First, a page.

#startupvaluation

3 Important Startup Financials to Understand

Startup Rating Scale.png

At a high level, when evaluating the financials of a startup, you can generally group it into one of the following buckets:

  1. Pre–revenue
  2. Breakeven
  3. Profitable

Unicorns are companies that are given a $1 billion valuation by investors and venture capitalists, and potential unicorns exist in each of these buckets. Unicorns are not always easy to spot, so how do you know what to look for?

Three key questions to ask when analyzing a startup’s financials?

  1. Is the startup growing sustainably?
  2. Is there a clear path to breakeven and profitability?
  3. In order to earn investors a strong return, what does this startup need to accomplish before its next round of financing, and how realistic are those goals?

Show Me the Money!

There’s nothing better than a startup that is already in the black. They don’t need your money, which makes you want to give it to them all the more!

But profitable startups are a different animal. In this case, the unicorn (or potential unicorn) isn’t hard to spot – the company is already throwing off cash, and you and every other investor is fighting to get in!

Instead, the key risk is whether or not you’re overpaying for the unicorn, and how hard and fast the unicorn can run.

Three key questions to ask when analyzing a profitable startup are:

  1. Why is this company able to achieve profitability?
  2. Where are the untapped areas of growth, and why would a capital infusion not only increase, but turbocharge growth?
  3. What metrics do you need to hit to give investors a return of three to ten times capital?

You can also join our newest course to give you inside access to the hottest startups in the world.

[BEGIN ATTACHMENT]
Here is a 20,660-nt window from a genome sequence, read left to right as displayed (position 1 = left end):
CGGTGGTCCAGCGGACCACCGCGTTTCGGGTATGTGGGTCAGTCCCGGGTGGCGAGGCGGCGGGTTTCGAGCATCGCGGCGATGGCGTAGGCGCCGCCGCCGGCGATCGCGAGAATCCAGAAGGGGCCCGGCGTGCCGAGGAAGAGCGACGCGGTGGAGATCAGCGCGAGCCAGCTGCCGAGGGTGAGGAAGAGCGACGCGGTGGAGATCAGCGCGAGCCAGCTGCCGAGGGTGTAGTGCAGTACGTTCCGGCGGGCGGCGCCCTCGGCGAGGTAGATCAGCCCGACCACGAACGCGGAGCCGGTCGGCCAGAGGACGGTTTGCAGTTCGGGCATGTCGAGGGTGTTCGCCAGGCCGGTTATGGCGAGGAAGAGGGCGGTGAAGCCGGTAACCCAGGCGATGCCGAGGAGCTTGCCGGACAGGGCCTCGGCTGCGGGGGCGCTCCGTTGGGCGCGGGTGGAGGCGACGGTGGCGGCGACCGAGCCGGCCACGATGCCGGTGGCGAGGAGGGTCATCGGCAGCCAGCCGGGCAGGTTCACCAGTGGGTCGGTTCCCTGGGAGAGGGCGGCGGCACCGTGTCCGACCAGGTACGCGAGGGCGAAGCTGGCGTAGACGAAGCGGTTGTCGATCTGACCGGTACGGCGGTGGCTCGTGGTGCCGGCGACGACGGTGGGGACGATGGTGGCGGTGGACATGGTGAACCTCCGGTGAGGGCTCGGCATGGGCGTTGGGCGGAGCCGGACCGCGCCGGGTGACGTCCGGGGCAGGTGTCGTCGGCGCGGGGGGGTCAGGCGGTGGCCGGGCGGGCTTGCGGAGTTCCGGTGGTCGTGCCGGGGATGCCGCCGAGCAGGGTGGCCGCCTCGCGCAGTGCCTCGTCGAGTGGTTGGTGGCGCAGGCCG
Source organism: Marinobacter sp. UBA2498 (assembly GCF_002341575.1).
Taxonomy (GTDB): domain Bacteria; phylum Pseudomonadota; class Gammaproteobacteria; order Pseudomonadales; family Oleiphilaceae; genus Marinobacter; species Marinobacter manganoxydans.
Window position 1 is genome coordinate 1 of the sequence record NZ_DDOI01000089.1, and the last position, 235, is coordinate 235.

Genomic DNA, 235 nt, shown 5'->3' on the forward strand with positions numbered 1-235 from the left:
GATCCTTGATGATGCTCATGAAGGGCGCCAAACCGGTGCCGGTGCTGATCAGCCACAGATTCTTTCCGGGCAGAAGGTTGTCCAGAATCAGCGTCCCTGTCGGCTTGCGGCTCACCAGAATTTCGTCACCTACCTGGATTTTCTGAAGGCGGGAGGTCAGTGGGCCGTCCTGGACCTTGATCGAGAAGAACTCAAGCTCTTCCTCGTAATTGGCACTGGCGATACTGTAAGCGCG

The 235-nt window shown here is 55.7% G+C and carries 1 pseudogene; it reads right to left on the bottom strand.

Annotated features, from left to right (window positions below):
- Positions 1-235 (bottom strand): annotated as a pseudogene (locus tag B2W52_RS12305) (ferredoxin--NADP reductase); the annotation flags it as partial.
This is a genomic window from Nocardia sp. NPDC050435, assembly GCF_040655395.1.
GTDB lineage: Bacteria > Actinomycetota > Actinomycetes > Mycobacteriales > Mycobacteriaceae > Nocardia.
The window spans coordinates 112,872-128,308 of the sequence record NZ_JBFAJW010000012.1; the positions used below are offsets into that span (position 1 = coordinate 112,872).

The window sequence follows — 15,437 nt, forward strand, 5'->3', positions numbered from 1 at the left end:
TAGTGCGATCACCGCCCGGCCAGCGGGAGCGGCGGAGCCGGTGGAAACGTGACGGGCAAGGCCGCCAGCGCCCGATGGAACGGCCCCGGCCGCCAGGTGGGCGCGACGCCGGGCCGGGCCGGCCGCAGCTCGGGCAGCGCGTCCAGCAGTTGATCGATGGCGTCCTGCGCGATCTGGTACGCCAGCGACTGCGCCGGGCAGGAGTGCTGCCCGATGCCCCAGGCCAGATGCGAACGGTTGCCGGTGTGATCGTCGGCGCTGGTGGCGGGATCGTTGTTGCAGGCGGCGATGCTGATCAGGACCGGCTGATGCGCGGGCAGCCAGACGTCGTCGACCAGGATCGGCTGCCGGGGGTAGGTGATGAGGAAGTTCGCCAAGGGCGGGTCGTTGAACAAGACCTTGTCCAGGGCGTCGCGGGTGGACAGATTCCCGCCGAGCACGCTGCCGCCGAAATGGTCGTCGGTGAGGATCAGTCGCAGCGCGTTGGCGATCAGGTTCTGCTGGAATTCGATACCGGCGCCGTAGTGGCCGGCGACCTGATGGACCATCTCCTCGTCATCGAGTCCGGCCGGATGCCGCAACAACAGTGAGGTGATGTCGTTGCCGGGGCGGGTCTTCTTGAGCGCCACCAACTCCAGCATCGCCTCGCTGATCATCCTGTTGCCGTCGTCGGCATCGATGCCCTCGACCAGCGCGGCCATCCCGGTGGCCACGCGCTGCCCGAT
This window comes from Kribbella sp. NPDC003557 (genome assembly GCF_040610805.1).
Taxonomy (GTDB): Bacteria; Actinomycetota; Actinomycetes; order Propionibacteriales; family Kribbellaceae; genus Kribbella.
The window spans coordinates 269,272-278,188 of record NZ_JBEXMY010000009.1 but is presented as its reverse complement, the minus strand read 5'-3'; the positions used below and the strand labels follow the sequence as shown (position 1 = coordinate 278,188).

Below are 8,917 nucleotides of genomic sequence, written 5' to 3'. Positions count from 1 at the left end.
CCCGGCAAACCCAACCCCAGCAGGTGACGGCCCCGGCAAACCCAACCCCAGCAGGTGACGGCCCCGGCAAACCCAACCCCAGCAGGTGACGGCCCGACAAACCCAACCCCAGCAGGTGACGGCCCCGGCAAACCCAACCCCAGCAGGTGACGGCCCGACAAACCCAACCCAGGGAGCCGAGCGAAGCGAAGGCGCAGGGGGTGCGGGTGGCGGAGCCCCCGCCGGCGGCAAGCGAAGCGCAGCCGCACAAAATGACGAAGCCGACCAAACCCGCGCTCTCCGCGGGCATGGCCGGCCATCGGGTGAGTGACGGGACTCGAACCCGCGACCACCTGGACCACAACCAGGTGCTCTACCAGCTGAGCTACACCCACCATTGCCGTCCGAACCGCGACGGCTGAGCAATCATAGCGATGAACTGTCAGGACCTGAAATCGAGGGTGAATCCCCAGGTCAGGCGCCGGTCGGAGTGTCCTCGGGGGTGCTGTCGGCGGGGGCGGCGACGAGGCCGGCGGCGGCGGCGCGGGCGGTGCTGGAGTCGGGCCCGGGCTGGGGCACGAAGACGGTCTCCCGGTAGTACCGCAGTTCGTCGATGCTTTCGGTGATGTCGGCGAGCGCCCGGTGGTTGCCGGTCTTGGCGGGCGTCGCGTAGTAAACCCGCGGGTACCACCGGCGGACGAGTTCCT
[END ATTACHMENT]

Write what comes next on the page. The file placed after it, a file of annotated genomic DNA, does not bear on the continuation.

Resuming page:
We’ll help you find the next billion-dollar startups so you can be part of the future and get an enormous return by angel investing.

5 Proven Ways To Find The Next Billion-Dollar Product

5 Proven Ways To Find The Next Billion-Dollar Product

“What has been will be again. What has been will be done again. There is nothing new under the sun.”

– Ecclesiastes 1:9

How To Use The Berkus Method To Calculate Startup Valuation

We'll cover five different methods for valuing startups, concentrating on valuing early startups and those that are in pre–revenue stages, starting with:

The Berkus Method

This method, which is used and defined by active angel investor David Berkus, involves a lot of estimation. The reason Berkus came up with the method is that he personally found that lengthy revenue forecasts rarely turned out to be accurate. According to Berkus, only 1 in 20 startups hit revenue forecasts, so he opted for an "eyeball" approach using a few key elements. The method applies best to technology companies, but can be applied to other products.

First, Berkus says that investors should believe the company has a potential to hit $20 million or more in revenues by the 5th year of operation. Then, he applies a scale to five components of a startup, rating each at up to $500,000. The components are: